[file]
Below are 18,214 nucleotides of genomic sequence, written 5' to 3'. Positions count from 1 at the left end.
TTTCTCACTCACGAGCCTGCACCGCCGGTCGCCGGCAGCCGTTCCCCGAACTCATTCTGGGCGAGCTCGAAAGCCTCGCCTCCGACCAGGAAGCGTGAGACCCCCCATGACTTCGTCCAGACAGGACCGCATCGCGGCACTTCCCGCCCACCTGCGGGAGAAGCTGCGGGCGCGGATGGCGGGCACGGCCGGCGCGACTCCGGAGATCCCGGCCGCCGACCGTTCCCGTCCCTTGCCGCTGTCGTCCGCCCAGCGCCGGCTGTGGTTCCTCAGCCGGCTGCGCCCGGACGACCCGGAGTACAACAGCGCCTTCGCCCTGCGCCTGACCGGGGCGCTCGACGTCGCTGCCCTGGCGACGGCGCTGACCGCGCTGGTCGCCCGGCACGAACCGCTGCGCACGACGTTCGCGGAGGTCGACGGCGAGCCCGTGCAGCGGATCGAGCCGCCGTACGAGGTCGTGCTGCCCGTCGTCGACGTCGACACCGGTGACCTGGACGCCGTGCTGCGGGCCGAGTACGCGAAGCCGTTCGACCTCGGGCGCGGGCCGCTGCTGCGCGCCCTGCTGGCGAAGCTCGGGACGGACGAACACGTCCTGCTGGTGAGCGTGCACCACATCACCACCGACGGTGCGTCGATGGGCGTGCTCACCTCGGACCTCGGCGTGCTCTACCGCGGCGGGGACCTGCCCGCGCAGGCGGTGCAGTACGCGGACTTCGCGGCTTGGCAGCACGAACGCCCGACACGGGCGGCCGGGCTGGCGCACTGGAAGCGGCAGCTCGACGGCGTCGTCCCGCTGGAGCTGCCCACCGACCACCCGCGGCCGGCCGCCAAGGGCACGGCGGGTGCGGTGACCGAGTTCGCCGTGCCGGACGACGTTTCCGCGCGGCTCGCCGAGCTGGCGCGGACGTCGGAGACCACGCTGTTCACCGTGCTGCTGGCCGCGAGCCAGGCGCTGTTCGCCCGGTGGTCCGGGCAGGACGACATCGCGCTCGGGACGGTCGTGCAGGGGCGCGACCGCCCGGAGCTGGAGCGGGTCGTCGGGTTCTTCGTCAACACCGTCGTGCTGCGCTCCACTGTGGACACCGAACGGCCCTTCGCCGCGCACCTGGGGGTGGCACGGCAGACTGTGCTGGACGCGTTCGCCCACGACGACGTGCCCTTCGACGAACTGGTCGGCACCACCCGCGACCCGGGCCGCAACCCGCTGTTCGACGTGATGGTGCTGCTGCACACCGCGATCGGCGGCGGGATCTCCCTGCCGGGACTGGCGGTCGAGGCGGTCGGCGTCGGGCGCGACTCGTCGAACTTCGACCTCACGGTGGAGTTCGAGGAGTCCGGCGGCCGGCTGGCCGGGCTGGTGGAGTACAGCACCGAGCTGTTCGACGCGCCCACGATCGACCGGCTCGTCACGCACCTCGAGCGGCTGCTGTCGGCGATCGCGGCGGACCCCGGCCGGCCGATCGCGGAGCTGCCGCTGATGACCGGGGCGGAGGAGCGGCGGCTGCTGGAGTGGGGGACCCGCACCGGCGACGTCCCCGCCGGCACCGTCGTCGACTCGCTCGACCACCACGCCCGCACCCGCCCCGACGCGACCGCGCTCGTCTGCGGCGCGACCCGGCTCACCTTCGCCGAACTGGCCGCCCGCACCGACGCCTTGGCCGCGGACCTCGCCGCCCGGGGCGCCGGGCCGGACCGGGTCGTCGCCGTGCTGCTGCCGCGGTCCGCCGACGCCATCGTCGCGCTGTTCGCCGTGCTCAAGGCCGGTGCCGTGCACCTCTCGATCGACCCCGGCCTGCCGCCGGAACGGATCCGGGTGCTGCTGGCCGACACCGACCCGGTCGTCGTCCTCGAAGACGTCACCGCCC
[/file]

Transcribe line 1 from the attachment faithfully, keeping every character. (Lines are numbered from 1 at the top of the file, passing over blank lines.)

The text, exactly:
Below are 18,214 nucleotides of genomic sequence, written 5' to 3'. Positions count from 1 at the left end.